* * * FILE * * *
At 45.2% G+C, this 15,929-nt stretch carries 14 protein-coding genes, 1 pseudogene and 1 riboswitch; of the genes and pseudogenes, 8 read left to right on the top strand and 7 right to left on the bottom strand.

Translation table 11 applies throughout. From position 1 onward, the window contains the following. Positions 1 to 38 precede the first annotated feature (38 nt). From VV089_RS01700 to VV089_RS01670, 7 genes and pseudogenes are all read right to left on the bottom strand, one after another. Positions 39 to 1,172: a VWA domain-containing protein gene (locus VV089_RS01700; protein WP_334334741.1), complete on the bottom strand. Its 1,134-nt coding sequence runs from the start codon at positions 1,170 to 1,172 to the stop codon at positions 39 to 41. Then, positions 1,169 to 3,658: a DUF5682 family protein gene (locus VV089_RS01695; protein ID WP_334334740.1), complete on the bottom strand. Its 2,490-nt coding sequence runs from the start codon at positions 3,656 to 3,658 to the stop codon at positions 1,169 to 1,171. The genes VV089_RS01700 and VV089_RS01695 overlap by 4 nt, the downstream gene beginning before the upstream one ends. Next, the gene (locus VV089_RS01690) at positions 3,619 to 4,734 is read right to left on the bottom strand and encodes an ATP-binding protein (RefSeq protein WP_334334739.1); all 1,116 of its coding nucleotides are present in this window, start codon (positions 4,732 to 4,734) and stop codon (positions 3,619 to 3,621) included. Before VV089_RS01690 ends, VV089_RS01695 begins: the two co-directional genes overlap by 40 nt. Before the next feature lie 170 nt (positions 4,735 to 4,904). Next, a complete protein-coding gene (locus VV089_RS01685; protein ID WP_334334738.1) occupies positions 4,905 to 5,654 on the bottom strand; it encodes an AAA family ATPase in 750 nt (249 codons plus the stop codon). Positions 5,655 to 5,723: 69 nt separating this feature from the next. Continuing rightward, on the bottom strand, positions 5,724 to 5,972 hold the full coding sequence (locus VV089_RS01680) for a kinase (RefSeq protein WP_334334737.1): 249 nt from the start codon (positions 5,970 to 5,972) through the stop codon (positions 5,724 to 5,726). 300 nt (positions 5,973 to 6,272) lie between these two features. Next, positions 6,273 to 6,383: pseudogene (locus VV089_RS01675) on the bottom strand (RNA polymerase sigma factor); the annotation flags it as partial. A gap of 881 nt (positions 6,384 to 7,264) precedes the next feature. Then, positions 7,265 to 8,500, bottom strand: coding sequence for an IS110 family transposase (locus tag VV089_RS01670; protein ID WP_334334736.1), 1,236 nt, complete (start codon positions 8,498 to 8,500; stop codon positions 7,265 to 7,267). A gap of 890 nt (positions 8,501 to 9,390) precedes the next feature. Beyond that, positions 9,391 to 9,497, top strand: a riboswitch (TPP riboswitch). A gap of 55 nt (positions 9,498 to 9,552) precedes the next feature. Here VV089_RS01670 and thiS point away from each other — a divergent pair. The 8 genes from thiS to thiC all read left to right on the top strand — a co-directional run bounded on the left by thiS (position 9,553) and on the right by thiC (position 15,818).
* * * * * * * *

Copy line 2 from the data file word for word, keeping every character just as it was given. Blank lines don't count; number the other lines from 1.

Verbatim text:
Translation table 11 applies throughout. From position 1 onward, the window contains the following. Positions 1 to 38 precede the first annotated feature (38 nt). From VV089_RS01700 to VV089_RS01670, 7 genes and pseudogenes are all read right to left on the bottom strand, one after another. Positions 39 to 1,172: a VWA domain-containing protein gene (locus VV089_RS01700; protein WP_334334741.1), complete on the bottom strand. Its 1,134-nt coding sequence runs from the start codon at positions 1,170 to 1,172 to the stop codon at positions 39 to 41. Then, positions 1,169 to 3,658: a DUF5682 family protein gene (locus VV089_RS01695; protein ID WP_334334740.1), complete on the bottom strand. Its 2,490-nt coding sequence runs from the start codon at positions 3,656 to 3,658 to the stop codon at positions 1,169 to 1,171. The genes VV089_RS01700 and VV089_RS01695 overlap by 4 nt, the downstream gene beginning before the upstream one ends. Next, the gene (locus VV089_RS01690) at positions 3,619 to 4,734 is read right to left on the bottom strand and encodes an ATP-binding protein (RefSeq protein WP_334334739.1); all 1,116 of its coding nucleotides are present in this window, start codon (positions 4,732 to 4,734) and stop codon (positions 3,619 to 3,621) included. Before VV089_RS01690 ends, VV089_RS01695 begins: the two co-directional genes overlap by 40 nt. Before the next feature lie 170 nt (positions 4,735 to 4,904). Next, a complete protein-coding gene (locus VV089_RS01685; protein ID WP_334334738.1) occupies positions 4,905 to 5,654 on the bottom strand; it encodes an AAA family ATPase in 750 nt (249 codons plus the stop codon). Positions 5,655 to 5,723: 69 nt separating this feature from the next. Continuing rightward, on the bottom strand, positions 5,724 to 5,972 hold the full coding sequence (locus VV089_RS01680) for a kinase (RefSeq protein WP_334334737.1): 249 nt from the start codon (positions 5,970 to 5,972) through the stop codon (positions 5,724 to 5,726). 300 nt (positions 5,973 to 6,272) lie between these two features. Next, positions 6,273 to 6,383: pseudogene (locus VV089_RS01675) on the bottom strand (RNA polymerase sigma factor); the annotation flags it as partial. A gap of 881 nt (positions 6,384 to 7,264) precedes the next feature. Then, positions 7,265 to 8,500, bottom strand: coding sequence for an IS110 family transposase (locus tag VV089_RS01670; protein ID WP_334334736.1), 1,236 nt, complete (start codon positions 8,498 to 8,500; stop codon positions 7,265 to 7,267). A gap of 890 nt (positions 8,501 to 9,390) precedes the next feature. Beyond that, positions 9,391 to 9,497, top strand: a riboswitch (TPP riboswitch). A gap of 55 nt (positions 9,498 to 9,552) precedes the next feature. Here VV089_RS01670 and thiS point away from each other — a divergent pair. The 8 genes from thiS to thiC all read left to right on the top strand — a co-directional run bounded on the left by thiS (position 9,553) and on the right by thiC (position 15,818).